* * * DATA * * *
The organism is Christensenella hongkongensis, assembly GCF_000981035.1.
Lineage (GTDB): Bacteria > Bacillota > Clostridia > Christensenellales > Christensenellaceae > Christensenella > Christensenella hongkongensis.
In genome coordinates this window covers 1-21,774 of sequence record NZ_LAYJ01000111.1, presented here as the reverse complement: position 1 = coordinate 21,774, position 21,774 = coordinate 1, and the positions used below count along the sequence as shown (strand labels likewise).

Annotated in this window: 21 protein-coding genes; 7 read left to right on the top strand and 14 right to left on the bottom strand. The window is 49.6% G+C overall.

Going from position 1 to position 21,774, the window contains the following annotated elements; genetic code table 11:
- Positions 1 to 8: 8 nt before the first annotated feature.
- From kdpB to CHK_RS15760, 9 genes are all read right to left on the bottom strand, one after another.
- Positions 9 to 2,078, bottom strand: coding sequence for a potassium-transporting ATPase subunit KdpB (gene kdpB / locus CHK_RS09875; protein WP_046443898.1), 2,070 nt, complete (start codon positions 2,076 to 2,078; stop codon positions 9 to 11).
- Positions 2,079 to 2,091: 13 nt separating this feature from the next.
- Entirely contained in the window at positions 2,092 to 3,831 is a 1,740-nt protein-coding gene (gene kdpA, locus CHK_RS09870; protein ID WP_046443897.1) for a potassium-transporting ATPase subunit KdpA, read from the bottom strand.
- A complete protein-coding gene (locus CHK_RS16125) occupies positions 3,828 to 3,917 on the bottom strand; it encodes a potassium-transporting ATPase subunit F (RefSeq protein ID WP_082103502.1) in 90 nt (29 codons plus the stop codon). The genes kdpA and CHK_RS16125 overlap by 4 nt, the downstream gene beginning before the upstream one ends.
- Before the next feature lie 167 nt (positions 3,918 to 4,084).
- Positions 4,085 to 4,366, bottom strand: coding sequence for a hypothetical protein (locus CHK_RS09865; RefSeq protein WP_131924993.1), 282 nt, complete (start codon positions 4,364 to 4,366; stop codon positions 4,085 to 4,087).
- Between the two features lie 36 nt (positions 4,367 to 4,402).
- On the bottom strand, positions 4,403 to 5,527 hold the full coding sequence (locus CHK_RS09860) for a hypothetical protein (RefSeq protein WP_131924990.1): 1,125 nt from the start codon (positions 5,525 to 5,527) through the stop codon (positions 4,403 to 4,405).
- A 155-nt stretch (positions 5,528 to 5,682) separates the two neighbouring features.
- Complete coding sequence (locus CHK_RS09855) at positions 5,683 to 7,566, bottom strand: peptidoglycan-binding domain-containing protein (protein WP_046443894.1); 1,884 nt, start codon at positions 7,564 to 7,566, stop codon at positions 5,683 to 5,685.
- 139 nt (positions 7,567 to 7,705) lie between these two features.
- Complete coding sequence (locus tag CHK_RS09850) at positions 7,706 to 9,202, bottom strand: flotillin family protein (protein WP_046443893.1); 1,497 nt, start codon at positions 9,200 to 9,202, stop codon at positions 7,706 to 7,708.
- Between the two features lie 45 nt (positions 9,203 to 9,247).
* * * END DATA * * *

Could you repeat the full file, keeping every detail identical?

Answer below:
The organism is Christensenella hongkongensis, assembly GCF_000981035.1.
Lineage (GTDB): Bacteria > Bacillota > Clostridia > Christensenellales > Christensenellaceae > Christensenella > Christensenella hongkongensis.
In genome coordinates this window covers 1-21,774 of sequence record NZ_LAYJ01000111.1, presented here as the reverse complement: position 1 = coordinate 21,774, position 21,774 = coordinate 1, and the positions used below count along the sequence as shown (strand labels likewise).

Annotated in this window: 21 protein-coding genes; 7 read left to right on the top strand and 14 right to left on the bottom strand. The window is 49.6% G+C overall.

Going from position 1 to position 21,774, the window contains the following annotated elements; genetic code table 11:
- Positions 1 to 8: 8 nt before the first annotated feature.
- From kdpB to CHK_RS15760, 9 genes are all read right to left on the bottom strand, one after another.
- Positions 9 to 2,078, bottom strand: coding sequence for a potassium-transporting ATPase subunit KdpB (gene kdpB / locus CHK_RS09875; protein WP_046443898.1), 2,070 nt, complete (start codon positions 2,076 to 2,078; stop codon positions 9 to 11).
- Positions 2,079 to 2,091: 13 nt separating this feature from the next.
- Entirely contained in the window at positions 2,092 to 3,831 is a 1,740-nt protein-coding gene (gene kdpA, locus CHK_RS09870; protein ID WP_046443897.1) for a potassium-transporting ATPase subunit KdpA, read from the bottom strand.
- A complete protein-coding gene (locus CHK_RS16125) occupies positions 3,828 to 3,917 on the bottom strand; it encodes a potassium-transporting ATPase subunit F (RefSeq protein ID WP_082103502.1) in 90 nt (29 codons plus the stop codon). The genes kdpA and CHK_RS16125 overlap by 4 nt, the downstream gene beginning before the upstream one ends.
- Before the next feature lie 167 nt (positions 3,918 to 4,084).
- Positions 4,085 to 4,366, bottom strand: coding sequence for a hypothetical protein (locus CHK_RS09865; RefSeq protein WP_131924993.1), 282 nt, complete (start codon positions 4,364 to 4,366; stop codon positions 4,085 to 4,087).
- Between the two features lie 36 nt (positions 4,367 to 4,402).
- On the bottom strand, positions 4,403 to 5,527 hold the full coding sequence (locus CHK_RS09860) for a hypothetical protein (RefSeq protein WP_131924990.1): 1,125 nt from the start codon (positions 5,525 to 5,527) through the stop codon (positions 4,403 to 4,405).
- A 155-nt stretch (positions 5,528 to 5,682) separates the two neighbouring features.
- Complete coding sequence (locus CHK_RS09855) at positions 5,683 to 7,566, bottom strand: peptidoglycan-binding domain-containing protein (protein WP_046443894.1); 1,884 nt, start codon at positions 7,564 to 7,566, stop codon at positions 5,683 to 5,685.
- 139 nt (positions 7,567 to 7,705) lie between these two features.
- Complete coding sequence (locus tag CHK_RS09850) at positions 7,706 to 9,202, bottom strand: flotillin family protein (protein WP_046443893.1); 1,497 nt, start codon at positions 9,200 to 9,202, stop codon at positions 7,706 to 7,708.
- Between the two features lie 45 nt (positions 9,203 to 9,247).